A literal relief drive
I’m sure I won’t remember their faces, nor will they remember mine.
Never more than an hour together, never any face time, never much conversation. My hands were only on the wheel, eyes only on the road. Our interaction was limited to me opening my car, popping the trunk, and getting them to their destination. A few directions given here and there, and some small talk about the distance I was driving—nothing more.
I entered the base intending to repack goods. The first orientation I attended was for “Operation Salubong.” We were warned to be extremely careful about what we said and did. The first rule was never to ask how they survived. Never express pity. Never carry their baggage without prior permission. Oh, and remember to smile. I was braced for an intensely emotional encounter.
But it wasn’t. The first family I drove under “Oplan Hatid” shared with each other updates on areas in and around Tacloban. They completed a rundown of who should’ve been in Leyte but left, and who needn’t have been in Leyte but stayed. No hysterics—just your ordinary Sunday-lunch discussion. Some comments acknowledging familiar landmarks on the way to their home.
I picked up only bits and pieces of their conversation. I didn’t try to be part of it; I was still worrying about saying the wrong thing. But this I’m sure I understood correctly, and I continued driving with a heavy heart: “Tacloban smells like death.”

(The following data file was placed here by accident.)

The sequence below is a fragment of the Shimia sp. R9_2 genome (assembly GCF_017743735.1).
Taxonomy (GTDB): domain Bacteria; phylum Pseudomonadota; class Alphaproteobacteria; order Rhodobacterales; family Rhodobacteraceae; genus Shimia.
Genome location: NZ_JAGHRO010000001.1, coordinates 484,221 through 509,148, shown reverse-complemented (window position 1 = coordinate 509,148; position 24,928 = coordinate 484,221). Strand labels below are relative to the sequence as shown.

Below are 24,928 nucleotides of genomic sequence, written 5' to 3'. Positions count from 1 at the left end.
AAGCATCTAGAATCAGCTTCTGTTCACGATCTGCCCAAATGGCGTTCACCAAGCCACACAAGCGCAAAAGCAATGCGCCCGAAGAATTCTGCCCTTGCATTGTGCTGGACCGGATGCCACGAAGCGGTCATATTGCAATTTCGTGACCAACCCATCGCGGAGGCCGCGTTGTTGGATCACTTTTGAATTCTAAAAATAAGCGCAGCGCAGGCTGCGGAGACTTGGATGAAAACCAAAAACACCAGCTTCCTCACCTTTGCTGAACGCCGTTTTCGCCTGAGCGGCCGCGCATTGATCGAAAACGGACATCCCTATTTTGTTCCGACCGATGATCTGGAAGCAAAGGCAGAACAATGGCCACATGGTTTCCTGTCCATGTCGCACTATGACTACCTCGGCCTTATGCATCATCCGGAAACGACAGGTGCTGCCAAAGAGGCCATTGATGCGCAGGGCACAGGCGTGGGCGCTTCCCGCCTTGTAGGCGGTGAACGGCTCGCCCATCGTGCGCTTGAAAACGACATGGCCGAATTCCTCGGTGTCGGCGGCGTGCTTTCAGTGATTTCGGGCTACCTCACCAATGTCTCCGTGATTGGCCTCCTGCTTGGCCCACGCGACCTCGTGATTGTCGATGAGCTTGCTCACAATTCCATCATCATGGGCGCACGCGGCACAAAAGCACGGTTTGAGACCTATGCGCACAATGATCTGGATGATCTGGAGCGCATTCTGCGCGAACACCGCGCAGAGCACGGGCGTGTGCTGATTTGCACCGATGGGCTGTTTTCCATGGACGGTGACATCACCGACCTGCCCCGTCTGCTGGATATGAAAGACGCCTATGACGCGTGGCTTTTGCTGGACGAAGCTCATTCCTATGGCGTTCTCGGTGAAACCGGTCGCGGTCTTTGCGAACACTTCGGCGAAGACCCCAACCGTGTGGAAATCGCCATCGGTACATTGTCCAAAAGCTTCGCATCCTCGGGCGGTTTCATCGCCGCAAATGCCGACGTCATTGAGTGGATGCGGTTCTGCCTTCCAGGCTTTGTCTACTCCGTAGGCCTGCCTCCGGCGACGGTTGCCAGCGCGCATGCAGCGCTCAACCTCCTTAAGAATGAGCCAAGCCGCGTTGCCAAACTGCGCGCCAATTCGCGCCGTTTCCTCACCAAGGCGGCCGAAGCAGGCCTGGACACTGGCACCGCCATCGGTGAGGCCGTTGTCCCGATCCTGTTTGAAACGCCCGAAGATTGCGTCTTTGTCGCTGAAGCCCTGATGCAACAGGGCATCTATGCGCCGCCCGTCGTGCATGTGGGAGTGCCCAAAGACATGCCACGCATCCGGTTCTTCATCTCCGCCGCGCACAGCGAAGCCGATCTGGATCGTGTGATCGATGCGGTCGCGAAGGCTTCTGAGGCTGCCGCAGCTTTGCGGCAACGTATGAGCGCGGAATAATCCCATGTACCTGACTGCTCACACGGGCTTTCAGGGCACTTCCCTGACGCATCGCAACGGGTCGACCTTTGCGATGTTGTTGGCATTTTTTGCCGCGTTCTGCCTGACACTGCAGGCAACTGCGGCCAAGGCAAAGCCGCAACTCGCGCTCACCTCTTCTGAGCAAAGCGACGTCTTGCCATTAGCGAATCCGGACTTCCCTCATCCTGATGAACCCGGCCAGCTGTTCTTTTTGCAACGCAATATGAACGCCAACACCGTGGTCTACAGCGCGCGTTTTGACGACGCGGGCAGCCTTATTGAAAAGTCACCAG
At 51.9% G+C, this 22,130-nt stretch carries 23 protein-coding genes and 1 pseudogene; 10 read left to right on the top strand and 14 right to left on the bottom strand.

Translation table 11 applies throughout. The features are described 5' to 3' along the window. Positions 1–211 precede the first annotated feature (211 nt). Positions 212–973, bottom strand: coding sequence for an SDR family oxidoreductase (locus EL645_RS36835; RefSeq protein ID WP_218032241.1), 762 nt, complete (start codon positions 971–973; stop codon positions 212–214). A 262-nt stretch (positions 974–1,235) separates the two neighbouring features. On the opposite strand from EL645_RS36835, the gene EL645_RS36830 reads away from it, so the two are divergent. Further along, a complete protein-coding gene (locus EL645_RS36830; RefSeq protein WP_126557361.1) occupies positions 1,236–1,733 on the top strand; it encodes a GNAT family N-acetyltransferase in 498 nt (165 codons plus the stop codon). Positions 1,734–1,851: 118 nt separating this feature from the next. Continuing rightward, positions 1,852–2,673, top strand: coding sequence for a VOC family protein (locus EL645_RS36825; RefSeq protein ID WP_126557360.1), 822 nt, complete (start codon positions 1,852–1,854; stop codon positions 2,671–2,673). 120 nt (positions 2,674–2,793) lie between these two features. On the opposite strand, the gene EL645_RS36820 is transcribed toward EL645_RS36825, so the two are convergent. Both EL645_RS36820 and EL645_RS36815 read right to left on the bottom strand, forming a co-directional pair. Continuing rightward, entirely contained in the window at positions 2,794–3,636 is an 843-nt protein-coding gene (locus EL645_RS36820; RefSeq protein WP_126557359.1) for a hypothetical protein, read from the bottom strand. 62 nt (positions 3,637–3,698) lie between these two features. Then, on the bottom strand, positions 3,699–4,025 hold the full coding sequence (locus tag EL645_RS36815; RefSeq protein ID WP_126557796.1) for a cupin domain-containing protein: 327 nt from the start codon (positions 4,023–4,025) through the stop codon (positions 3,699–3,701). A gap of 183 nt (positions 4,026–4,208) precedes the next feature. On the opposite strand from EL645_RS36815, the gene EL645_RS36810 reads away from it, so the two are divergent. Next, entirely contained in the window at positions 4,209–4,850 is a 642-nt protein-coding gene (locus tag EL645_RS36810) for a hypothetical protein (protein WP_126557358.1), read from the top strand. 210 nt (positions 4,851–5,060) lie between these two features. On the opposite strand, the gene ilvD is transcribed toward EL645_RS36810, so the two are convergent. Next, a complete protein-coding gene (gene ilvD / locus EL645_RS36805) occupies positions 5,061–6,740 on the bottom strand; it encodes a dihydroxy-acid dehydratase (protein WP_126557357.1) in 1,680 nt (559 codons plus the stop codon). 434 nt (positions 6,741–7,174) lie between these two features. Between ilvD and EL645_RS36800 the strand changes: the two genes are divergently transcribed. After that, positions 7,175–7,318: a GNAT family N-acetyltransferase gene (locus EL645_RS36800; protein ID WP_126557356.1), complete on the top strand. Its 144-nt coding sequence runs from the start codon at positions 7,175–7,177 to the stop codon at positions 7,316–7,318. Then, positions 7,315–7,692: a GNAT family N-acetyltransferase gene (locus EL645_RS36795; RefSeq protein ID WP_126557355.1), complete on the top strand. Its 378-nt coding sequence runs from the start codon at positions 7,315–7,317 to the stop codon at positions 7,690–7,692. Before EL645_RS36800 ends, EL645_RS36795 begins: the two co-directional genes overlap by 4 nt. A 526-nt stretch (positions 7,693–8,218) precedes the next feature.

I knew nothing of who they were, how they were connected to one another, and whose house we were going to. What we shared was only that short ride (even shorter considering the absence of traffic in the wee hours of the morning)—that last link in the chain to a next step.
But what next step? Building a new life in Manila? Perhaps. One of the boys was keenly observing the roads and worrying about how little he knew and how he’d get around. Musing about how he knew Tacloban inside out—even the side roads and the shortcuts. I feel the same way about Manila. To be displaced from such familiarity, from a place that lets you feel like you’re the insider, can be exciting. But to know that none of it will be back, should you choose to return, must be frustrating to say the least.
They volunteered to ride back with me to the highway so I wouldn’t get lost. I refused. I drove away, and that was that. I have their contact details from a form that Oplan Hatid requires for every dispatch, but I don’t intend to reach out, nor do I expect that they will.
It was a pleasant surprise when, on my second evening at Villamor, I found myself without a potential passenger. They had somehow managed to send everyone off; drivers were in excess.
During downtime, Krispy Kreme, coffee and some barbecue from a local celebrity were offered. I eavesdropped as one of the “veteran” volunteers (who had been there far longer and far more frequently than I had) questioned a survivor—a mother carrying a three-week-old. The volunteer asked the off-limits question: “How did you survive? You held on to the baby?” She did.